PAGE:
So, the lesson here is keep making new friends all your life. Venture out. Fearful? Great! Do something every day that scares you. (Quote may be from Eleanor Roosevelt, can't be proven, but it is a good one!) Try something new - something on your own. Be open to developing a closer friendship with someone you meet in your regular day to day out of the house activities. Be brave and interact with people of various color, culture, and class. Be aware of attraction and chemistry that sparks when you meet someone. Share your business card (Yes, you are in the business of being retired!) to invite the friendship to blossom or better yet, put their contact information right into your phone. Connect on Facebook - a great place to get to know a new acquaintance better. Be an up to date retiree! The song, Make New Friends, But Keep the Old, was sung as a round for a reason, and it usually went on and on, because this is one job that is never done.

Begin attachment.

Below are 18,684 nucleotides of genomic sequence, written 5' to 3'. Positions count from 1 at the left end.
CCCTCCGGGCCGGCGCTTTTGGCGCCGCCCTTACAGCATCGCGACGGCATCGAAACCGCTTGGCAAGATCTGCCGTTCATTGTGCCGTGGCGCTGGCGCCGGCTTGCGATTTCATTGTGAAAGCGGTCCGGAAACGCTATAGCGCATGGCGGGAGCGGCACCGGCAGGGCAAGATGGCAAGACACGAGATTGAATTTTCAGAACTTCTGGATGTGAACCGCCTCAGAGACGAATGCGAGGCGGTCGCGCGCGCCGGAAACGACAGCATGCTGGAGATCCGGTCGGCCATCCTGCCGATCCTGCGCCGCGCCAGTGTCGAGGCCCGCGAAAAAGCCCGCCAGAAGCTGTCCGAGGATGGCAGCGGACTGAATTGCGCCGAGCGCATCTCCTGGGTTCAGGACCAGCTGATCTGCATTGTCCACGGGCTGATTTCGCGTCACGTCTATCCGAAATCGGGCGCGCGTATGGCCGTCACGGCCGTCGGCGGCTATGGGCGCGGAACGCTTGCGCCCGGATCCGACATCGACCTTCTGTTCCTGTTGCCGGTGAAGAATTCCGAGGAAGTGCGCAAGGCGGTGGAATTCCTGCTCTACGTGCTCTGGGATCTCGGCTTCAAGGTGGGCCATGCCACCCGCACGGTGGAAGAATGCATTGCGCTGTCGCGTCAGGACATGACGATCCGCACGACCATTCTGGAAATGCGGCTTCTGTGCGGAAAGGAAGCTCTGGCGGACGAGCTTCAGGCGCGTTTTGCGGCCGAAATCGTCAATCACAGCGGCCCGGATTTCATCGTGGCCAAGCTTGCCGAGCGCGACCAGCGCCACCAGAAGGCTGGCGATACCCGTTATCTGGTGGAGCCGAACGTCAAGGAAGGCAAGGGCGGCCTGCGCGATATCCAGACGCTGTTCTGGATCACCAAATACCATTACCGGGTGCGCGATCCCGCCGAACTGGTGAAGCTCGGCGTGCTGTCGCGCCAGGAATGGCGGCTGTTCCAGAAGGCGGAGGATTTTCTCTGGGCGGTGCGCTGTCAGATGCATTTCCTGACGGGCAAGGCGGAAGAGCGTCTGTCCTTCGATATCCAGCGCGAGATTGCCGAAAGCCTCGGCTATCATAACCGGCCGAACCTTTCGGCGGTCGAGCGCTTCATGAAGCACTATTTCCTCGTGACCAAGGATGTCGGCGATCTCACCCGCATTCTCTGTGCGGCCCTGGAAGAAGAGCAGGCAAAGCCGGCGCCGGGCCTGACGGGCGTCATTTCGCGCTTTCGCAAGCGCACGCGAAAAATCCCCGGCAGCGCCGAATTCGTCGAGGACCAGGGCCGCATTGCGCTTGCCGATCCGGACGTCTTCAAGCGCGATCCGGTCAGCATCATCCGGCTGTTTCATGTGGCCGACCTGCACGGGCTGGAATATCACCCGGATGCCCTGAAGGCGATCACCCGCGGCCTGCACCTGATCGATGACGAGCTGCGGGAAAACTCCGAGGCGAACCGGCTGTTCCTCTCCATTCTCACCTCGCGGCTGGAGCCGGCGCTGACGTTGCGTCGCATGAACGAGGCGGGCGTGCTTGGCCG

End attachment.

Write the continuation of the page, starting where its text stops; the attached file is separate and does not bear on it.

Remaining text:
Advice whether or not you ask: Make seeking new friends part of your retirement job description.
This stage of life called retirement is the gift of time - the time to finally do what one wants. That distant light at the end of the tunnel - the destination - is finally reached. You have arrived! Now what? Viewed as a destination, retirement proves disappointing. You are still the same person, but have lost your identity in this process. How do you now define yourself?
Do you obsess about financial or health issues? Do you uproot and move to a different climate? Do you seek a creative living arrangement around other retirees? Do you join life long learning classes? While each of these conventional ideas of retirement are valid activities, they do not feed the new identity that you seek. In his book, Transitions: Making Sense of Life's Changes, William Bridges calls these ideas diversions from the work that needs to be done in retirement. He says, "The final chapter of the work life may or may not involve salaried work, but it must return to society the fruits of those discoveries made during the third quarter of life." (97)